Challenge Question Week 11
This week our topic is our Grandparents. Did you live close to your grandparents ? If they lived far away did you ever travel to visit them? What was that like? Or were they part of your everyday life?  Share your memories.


This week I  have posted a personal photo as my central  image.  May I introduce  my paternal grandparents, Dot and Perc Morse.  This photo was taken with their first great grandchiId, my daughter, late 1972 outside their home in Footscray, Victoria. I was blessed to have such wonderful people in my life.  To grow up with   both sets of grandparents both my maternal and paternal grandparents  was extremely fortunate. I also knew both my paternal great-grandmothers.  Next week I will share their stories with you.


I hope you are enjoying the challenges and as each week progresses you are building a solid base  from which to write your own story. All the little, forgotten memories that come floating in when you are writing, these all add authenticity to your writing.

Are you finding the writing process any easier?  I hope so!  Next week for week 12  we are going to attempt something very different. So stay tuned.


2 thoughts on “Challenge Question Week 11

  1. Eileen Walder wrote ….. My darling Grandad took me to Belgium when I was eleven and showed me the then still intact trenches and battlefields where he had fought as a boy soldier in WW1. He had lied about his age so his widowed mother could get his pay. He told me stories about the battles he was in, the horrors of Ypres and Passchendaele where he was injured and lay in a field hospital for weeks. He and I cried together. He never told anyone else these stories, not even his wife or my mother, his only child. During my teen years I shared my passion for WW1 poetry with him but only when we were alone. He died aged 60 when shrapnel from his WW1 wounds moved to his brain. I was at that time writing my Uni assignment on Wilfred Owen! His beloved old dog Rex died the very next Remembrance Day 11 November at 11am.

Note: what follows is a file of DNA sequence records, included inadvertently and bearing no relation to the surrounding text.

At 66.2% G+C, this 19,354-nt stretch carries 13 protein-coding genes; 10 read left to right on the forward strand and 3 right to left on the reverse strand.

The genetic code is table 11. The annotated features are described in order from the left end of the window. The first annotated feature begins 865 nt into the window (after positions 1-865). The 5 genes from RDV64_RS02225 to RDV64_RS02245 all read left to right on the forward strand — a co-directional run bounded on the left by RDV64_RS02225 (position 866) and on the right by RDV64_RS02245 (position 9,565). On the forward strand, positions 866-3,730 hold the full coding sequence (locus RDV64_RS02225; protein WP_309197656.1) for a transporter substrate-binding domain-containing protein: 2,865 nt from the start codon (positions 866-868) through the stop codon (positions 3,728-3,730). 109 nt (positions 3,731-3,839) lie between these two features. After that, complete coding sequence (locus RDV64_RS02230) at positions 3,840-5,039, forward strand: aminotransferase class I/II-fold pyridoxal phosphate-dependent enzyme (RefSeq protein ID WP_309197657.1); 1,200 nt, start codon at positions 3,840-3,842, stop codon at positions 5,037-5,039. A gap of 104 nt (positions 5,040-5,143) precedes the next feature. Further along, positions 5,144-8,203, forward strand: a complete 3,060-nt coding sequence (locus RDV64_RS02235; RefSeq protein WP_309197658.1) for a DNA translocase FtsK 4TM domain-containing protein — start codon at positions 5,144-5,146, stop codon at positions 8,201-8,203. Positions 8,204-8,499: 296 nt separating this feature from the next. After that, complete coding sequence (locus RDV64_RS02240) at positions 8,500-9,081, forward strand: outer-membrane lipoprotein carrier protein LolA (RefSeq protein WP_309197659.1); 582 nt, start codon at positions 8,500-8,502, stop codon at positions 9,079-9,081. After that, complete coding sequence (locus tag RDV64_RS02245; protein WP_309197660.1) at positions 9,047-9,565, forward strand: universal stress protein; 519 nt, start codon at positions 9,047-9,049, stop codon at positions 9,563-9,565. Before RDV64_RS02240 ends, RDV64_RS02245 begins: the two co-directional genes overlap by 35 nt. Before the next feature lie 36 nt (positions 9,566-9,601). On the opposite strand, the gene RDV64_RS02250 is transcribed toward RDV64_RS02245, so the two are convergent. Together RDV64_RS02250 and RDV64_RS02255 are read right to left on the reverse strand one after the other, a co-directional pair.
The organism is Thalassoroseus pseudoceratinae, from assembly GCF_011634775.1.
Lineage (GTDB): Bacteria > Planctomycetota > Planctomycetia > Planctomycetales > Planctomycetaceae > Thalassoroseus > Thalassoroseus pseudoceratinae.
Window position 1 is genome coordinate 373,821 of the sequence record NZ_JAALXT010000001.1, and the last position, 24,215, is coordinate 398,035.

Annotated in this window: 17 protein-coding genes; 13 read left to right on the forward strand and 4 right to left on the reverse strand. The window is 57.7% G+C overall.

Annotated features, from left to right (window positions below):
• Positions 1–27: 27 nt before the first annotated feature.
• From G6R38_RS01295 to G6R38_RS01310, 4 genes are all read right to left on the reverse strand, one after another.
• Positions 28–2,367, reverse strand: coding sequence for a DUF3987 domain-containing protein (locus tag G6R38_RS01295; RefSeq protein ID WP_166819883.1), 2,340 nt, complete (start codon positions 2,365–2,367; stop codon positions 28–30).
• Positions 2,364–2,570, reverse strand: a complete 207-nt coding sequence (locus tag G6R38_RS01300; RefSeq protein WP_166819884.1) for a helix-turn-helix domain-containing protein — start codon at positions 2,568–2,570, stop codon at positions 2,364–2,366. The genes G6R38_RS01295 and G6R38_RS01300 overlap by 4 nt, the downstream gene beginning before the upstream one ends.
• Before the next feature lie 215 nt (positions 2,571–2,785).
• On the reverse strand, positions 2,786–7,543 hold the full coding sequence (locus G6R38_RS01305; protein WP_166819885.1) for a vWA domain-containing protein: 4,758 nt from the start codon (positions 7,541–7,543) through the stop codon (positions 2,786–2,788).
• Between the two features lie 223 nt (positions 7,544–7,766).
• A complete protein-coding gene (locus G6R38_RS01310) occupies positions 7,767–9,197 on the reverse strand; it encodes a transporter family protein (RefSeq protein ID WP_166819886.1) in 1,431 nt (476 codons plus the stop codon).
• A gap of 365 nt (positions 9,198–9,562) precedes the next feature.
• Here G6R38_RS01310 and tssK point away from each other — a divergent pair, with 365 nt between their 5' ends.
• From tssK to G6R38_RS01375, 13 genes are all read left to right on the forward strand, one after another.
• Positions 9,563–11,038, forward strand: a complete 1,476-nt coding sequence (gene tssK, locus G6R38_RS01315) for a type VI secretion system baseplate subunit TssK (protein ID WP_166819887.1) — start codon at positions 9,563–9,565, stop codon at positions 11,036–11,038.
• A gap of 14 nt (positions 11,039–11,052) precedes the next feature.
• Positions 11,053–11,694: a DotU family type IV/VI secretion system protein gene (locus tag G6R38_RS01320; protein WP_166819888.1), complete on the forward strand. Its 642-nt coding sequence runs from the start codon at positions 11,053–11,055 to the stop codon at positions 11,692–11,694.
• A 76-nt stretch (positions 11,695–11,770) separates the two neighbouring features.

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  2. Julie Hikaiti wrote I lived in a small country town on the Darling Downs and my grandparents had a farm 10 minutes out of town. I have very early childhood memories of my grandparents’ farm, they sold it and moved to town when I was 4 but I could still draw a detailed map of their house and property so I obviously spent a lot of time there. My grandparents every morning at 4.30 am would have Sao biscuits with cheese and tomato and a cup of tea, then my grandfather would go out and work on the farm, he would come back in for a hot breakfast, then at morning tea time we would take him a thermos of tea and biscuits or cake and have a little picnic in the middle of the paddock. I remember Christmas time on the farm with my cousins (twin boys a little younger than me), I remember my nan sitting my older brother and I on the kitchen sink and telling us not to get down until she came back, as she saw a brown snake in the yard and set off to kill it, I thought she was the bravest lady I had ever known. When my grandparents moved into town they were only 2 streets away, so would spend a lot of time there. Nan was always growing veggies, and her flowers were beautiful! There was not 1 prickle in her huge yard as she used to get on hands and knees and dig them out, even when she was in her 80’s, I asked her why she was doing that and she said, ” so they don’t get in your feet”. When I think of my Nan I think of an overwhelming sense of love. Even our dog loved my Nan, when mum and dad went to work and us kids went to school our dog would walk up to nan’s and stay there until about 5 pm then he would walk home, he did this until he was killed at the age of 19, blind and deaf but still went to Nan’s every day. Sadly Nan developed dementia in her mid 80’s which is the main reason why I chose to study this at uni. I often come home from work and open my front door and as I walk into my house I smell my Nan so strongly, I also have things pop into my head that I am sure are thoughts sent from her. For example, I am very sentimental and have some things of my Nan’s, one being the large Mikasa dinner set that we used to use at Christmas time, I accidentally broke a plate and was devastated, when I heard “oh for goodness sake it’s only a plate” that is exactly what she would have said, I had to giggle. I miss her every single day.

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